Michael Graziano is an instructor of Religious Studies at the University of Northern Iowa.
If the phrase “academic job market” makes you feel like the picture above you’re not alone. There’s no shortage of posts, essays, tweets, and columns dispensing advice on the job market: what to study, how to shape a CV, and what to say in a cover letter. The rules—both written and unwritten—can seem inscrutable. That’s in part why, for the second year in a row, NAASR will be hosting a no-cost workshop addressing the employment concerns of early career scholars as part of its 2016 Annual Meeting alongside the AAR/SBL in San Antonio. Continue reading
By now you’ve probably heard about the theme for next year’s American Academy of Religion (AAR) annual meeting, revolutionary love, and the controversy surrounding it. Some of my colleagues, Russell McCutcheon and Merinda Simmons, have written about it, and the Bulletin for the Study of Religion is posting a series of responses.
Revolutionary love, or any kind of love, has not been considered the purview or state of being of all people. Scholars have played an important role in using ideas about love to reassert feelings of estrangement, difference, and exclusion. Europeans in the 18th and 19th century used love and its connection to Sufism to create distinctions between Western civilization, European culture, colonial society, and the Islamic tradition. More recently, both Muslims and non-Muslims have used the idea of Sufism and its connection to love to distinguish between authentic and inauthentic Muslims. By uncritically adopting the theme of Revolutionary Love and positing love as universal, the AAR has overlooked how “love” has been and continues to be used to construct “the West” through the exclusion of Muslims. Continue reading
The American Academy of Religion recently held a consultation with its membership about “Responsible Research Practices: A Statement on Standards of Professional Conduct for AAR Members.” A grand total of four scholars responded to the statement on the AAR’s website. A online quick search for responses elsewhere returned nothing, other than a series of posts by Russell McCutcheon. Unless members of this scholarly association are just waiting for the session at the AAR’s annual meeting where further discussion will be held, the response to the Statement seems to be mostly crickets. Continue reading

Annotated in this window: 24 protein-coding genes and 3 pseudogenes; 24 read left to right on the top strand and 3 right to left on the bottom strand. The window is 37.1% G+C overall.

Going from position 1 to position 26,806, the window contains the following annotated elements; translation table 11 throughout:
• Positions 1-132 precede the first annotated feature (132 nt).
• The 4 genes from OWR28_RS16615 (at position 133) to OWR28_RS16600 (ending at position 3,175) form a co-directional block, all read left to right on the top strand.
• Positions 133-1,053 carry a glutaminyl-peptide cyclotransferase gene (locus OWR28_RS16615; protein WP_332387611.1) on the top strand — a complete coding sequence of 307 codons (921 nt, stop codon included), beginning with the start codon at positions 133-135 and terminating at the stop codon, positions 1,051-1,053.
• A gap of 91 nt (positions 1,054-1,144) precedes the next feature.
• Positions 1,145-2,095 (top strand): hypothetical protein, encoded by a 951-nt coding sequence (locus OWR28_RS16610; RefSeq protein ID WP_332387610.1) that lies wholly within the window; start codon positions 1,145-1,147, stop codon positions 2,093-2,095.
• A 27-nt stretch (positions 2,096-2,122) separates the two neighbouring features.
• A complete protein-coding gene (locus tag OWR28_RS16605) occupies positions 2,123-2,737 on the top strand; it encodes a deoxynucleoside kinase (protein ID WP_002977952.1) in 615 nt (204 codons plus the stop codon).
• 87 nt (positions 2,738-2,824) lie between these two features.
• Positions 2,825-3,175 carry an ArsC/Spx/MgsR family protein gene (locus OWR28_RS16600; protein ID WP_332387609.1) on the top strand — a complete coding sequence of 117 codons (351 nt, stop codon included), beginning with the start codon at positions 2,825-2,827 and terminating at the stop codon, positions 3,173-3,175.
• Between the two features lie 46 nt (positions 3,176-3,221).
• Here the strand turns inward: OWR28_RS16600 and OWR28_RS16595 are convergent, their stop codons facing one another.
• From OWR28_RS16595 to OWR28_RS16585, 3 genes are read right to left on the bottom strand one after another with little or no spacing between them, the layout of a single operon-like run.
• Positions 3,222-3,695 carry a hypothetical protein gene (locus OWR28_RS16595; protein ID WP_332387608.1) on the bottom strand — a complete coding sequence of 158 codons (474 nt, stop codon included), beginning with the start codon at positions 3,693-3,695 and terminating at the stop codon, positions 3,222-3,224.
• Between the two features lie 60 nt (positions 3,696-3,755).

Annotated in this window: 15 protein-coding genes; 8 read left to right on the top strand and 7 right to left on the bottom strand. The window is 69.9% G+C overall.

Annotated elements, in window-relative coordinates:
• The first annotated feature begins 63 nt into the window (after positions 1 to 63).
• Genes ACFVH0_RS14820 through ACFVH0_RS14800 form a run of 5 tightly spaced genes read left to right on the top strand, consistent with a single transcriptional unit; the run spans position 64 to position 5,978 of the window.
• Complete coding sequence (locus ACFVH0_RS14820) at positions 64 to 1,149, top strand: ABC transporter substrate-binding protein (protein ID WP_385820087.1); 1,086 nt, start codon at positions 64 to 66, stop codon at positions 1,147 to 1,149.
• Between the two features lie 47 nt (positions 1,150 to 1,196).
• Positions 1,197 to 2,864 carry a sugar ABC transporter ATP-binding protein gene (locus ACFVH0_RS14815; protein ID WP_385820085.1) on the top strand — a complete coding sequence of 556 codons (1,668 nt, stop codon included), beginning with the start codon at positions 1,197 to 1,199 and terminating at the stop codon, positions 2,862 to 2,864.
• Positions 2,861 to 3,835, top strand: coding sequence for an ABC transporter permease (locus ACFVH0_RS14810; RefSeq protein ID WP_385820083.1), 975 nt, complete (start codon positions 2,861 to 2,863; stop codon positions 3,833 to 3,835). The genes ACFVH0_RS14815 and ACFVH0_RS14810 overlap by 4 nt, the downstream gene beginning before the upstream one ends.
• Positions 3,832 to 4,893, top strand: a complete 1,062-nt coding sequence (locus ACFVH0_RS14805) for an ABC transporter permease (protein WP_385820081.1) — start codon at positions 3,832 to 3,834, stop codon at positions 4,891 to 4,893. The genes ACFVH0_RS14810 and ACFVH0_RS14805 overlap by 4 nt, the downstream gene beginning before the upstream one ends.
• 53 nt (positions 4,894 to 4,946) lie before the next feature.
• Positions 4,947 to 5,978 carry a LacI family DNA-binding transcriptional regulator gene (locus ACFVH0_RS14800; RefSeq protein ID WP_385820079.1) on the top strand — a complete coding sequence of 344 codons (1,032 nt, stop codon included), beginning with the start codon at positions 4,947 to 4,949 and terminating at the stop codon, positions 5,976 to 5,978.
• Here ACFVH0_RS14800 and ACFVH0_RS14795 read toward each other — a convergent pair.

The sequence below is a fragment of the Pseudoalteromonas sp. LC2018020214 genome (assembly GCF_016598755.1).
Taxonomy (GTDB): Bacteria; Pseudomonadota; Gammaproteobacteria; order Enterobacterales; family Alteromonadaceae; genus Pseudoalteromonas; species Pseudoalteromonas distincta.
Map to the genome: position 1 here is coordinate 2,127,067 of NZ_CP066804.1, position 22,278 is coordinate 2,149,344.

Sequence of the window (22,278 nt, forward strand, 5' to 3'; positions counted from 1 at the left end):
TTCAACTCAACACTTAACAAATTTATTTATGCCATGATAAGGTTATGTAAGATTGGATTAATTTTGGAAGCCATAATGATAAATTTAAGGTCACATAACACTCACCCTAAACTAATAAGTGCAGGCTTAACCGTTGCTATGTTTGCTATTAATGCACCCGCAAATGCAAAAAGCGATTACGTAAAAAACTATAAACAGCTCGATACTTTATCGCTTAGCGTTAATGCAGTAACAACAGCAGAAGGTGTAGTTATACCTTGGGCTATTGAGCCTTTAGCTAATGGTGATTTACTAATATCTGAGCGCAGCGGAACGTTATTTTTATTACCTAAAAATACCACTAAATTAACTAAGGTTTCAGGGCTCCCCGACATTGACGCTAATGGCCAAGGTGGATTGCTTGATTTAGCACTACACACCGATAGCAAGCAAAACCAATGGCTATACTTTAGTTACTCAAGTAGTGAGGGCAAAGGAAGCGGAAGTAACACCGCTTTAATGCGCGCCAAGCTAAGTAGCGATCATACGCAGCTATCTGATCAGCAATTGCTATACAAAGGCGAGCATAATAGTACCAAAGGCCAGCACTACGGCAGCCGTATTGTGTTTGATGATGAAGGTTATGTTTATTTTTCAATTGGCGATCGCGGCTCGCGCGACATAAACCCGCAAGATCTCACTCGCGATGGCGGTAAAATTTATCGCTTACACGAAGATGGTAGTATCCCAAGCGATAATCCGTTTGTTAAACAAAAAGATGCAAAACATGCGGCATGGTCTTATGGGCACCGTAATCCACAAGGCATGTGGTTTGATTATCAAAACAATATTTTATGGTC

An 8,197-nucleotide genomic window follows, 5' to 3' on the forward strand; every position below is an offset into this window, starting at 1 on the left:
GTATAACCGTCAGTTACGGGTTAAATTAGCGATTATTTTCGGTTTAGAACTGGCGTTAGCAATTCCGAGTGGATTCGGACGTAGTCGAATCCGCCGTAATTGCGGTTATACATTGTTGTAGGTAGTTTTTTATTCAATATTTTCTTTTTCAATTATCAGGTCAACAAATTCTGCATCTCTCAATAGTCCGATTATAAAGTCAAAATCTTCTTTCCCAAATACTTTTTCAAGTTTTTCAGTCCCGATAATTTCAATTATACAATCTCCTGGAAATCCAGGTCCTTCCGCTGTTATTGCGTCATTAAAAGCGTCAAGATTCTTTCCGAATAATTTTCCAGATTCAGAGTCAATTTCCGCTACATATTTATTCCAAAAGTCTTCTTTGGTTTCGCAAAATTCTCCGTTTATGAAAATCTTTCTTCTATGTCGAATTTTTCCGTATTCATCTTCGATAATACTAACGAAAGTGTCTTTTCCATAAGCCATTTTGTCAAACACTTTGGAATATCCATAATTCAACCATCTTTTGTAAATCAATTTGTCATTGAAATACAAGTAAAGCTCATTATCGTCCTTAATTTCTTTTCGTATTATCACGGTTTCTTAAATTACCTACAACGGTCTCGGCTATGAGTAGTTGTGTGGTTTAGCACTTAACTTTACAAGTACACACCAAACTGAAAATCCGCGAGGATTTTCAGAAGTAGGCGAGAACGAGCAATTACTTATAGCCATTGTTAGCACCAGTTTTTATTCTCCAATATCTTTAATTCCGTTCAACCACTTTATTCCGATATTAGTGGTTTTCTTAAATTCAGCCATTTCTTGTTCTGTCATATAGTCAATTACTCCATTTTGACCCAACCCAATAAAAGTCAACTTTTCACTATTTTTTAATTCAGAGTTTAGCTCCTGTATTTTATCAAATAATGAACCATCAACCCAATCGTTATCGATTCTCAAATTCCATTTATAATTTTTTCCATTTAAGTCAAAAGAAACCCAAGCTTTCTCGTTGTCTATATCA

Mark Ortiz is a senior double-majoring in Religious Studies and New College with a depth study in Political Ecology. He is especially interested in climate politics and that bundle of things and stuff we call “nature.”
Continuing a project I recently blogged about, I decided to make use of the American Academy of Religion’s (AAR) online “Syllabus Project”: a database of syllabi submitted voluntarily by professors and teachers in the field. I was looking for “Introduction to Religious Studies” course syllabi to better understand how professors around the United States approach the introductory class. What I found was a bit surprising and, I would like to suggest, indicative of a major issue in the discipline.
Don’t be surprised if a few offices are empty next week. Many of our wonderful REL faculty will be spending November 22-25 in sunny San Diego for the Annual Meeting of the American Academy of Religion and the Society of Biblical Literature or AAR/SBL for short or #SBLAAR14 for hashtag.
What will our faculty be doing in San Diego?
Glad you asked.
Some will be giving papers or talks to other scholars and sharing the research they’ve been doing.
Others will be listening to other scholars’ talks and deciding what they think.
Some might even ask a question to find out more about their colleagues’ research.
Some will check out the giant book exhibit and load up on new titles.
Some will just be excited to see old friends.
But what exactly will they be doing? Here’s a run down: